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Your Dog Is Not An Accessory

Your dog is a sentient being.

According to Google, sentient means "able to perceive or feel things."

If you have ever loved a dog, you know this to be true.

I was recently away on vacation during which we visited various state and national parks. I loved seeing the natural beauty and all of the different people who come from all over to visit these places. But because of my line of work (or maybe just because animals are my favorite people), I always notice the dogs first.

Over the years I've learned that everything I ever thought I knew about dogs was wrong in one way or another. For example, I know not to go sticking my hand in dog's faces for them to smell me. I know not to touch a dog without explicit consent from the dog. I know a wagging tail doesn't always equal a happy dog. And I've learned that going up to someone and asking if I can pet their dog is not unlike me walking up to a person and asking if I can touch their small child. Creepy, right? So creepy.

What I'm trying to say is that I noticed the dogs on this trip but I didn't interact with them or ask to pet them. I was content to simply watch them experience Acadia National Park in Maine and Pictured Rocks National Lakeshore, Mackinac Island and Tahquamenon Falls in Michigan. I'm always curious to see what dogs think are the interesting parts of these kinds of places.

But I learned that to truly experience one of these places as a dog is to be dragged around by the neck or harness, in the heat of summer, all day long. There aren't breaks for you when you want a break, whether it's to cool off or smell something interesting. There's pretty much no consent for anything at all whether it's which path to take or who touches you and when. As a dog, your options seem to be limited to either follow and march with your humans like a good soldier or be dragged along against your will.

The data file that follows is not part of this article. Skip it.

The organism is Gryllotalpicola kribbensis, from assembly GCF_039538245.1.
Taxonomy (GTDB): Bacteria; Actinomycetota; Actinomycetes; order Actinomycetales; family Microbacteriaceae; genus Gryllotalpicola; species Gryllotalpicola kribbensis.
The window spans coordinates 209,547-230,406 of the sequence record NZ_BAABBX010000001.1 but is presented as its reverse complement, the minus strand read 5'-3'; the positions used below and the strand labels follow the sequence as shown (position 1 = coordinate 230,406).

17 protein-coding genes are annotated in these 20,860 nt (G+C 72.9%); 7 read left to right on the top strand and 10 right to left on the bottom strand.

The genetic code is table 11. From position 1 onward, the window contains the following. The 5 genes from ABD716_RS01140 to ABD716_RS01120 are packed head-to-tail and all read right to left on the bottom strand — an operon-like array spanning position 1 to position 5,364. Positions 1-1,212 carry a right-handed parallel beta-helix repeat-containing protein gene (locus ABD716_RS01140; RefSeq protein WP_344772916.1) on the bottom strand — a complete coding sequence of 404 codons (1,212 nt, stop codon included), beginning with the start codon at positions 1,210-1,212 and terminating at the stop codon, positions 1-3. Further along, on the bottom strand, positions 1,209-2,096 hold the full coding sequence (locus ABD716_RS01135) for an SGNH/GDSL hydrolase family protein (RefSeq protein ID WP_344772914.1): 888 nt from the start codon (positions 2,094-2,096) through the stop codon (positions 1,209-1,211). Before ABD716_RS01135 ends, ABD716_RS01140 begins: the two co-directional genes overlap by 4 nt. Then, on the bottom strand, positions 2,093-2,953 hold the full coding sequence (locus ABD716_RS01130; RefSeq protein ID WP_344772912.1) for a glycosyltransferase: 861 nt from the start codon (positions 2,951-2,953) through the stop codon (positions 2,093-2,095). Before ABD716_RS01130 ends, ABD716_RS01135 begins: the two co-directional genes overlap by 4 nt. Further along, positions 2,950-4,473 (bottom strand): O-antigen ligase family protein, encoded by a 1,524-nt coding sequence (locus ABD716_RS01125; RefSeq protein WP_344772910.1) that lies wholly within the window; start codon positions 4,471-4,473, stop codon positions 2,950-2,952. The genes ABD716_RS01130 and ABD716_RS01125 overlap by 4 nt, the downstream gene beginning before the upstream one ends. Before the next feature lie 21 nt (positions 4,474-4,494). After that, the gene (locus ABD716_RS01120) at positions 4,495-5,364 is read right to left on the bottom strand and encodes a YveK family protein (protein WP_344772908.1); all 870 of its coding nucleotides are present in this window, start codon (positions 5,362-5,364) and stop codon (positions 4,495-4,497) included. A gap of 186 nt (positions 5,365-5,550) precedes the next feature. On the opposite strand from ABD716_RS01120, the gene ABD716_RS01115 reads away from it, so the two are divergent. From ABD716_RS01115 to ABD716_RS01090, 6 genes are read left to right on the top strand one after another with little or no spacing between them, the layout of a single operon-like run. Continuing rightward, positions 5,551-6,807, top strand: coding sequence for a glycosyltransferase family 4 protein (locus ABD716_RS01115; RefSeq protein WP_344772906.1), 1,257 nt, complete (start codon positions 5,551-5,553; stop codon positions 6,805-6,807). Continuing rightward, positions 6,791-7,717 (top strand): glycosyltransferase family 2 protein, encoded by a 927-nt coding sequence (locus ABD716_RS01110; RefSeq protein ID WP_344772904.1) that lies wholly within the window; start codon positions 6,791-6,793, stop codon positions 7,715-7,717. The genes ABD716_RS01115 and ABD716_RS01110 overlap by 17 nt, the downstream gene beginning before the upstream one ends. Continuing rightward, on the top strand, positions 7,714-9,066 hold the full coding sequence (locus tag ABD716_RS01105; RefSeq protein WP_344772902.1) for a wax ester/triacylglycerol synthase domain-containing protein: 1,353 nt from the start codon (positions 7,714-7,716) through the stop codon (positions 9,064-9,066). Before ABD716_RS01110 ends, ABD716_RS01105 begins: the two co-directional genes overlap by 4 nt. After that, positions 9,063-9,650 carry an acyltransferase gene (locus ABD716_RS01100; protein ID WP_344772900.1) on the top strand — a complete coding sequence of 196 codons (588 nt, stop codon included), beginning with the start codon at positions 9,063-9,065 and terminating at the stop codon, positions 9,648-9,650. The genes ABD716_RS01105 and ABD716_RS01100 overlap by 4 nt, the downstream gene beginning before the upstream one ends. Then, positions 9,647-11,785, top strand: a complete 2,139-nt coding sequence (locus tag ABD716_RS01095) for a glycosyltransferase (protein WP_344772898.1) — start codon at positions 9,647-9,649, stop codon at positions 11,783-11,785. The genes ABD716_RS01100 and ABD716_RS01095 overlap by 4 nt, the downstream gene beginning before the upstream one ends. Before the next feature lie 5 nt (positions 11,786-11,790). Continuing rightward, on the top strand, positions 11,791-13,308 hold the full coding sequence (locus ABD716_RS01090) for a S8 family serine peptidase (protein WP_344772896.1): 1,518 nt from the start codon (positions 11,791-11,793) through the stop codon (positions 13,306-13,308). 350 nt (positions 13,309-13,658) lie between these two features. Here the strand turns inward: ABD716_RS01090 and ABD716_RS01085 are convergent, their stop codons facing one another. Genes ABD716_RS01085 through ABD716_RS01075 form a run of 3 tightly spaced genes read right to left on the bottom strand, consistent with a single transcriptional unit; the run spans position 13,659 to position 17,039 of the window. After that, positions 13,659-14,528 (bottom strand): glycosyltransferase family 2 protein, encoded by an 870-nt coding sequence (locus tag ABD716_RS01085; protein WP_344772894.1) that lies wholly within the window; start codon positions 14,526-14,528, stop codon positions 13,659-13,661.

It made me really sad.

When I saw dogs with e-collars and prong collars (which was most of them) it made me disappointed, too. Not only do these dogs get dragged around to all these cool places all day (which they're mostly forbidden from investigating), but they're being physically hurt, too. Then that makes me sad for the owners because I wonder who advised them to use these inhumane tools. Was it a popular TV show? A YouTube or TikTok "trainer"? Someone who touts themself as a professional trainer yet holds no certifications from credible organizations?

I'm pretty positive that these dog owners didn't intend to hurt and frustrate their dogs. In fact, I bet most (if not all) of those dogs are truly loved, spoiled and cared for by their humans. But the humans seemed simply unaware of the fact that their dogs have feelings too (and necks as sensitive as our own).

This isn't necessarily anyone's fault. It's the way our culture has functioned for generations. Modern, humane, and ethical dog training has been slow to catch on for many reasons (though it's catching on faster with the dawn of social media). But just because we can manhandle our dogs, and force them to do things they aren't comfortable with, doesn't mean we should. I mean, we're supposed to be the smarter species aren't we?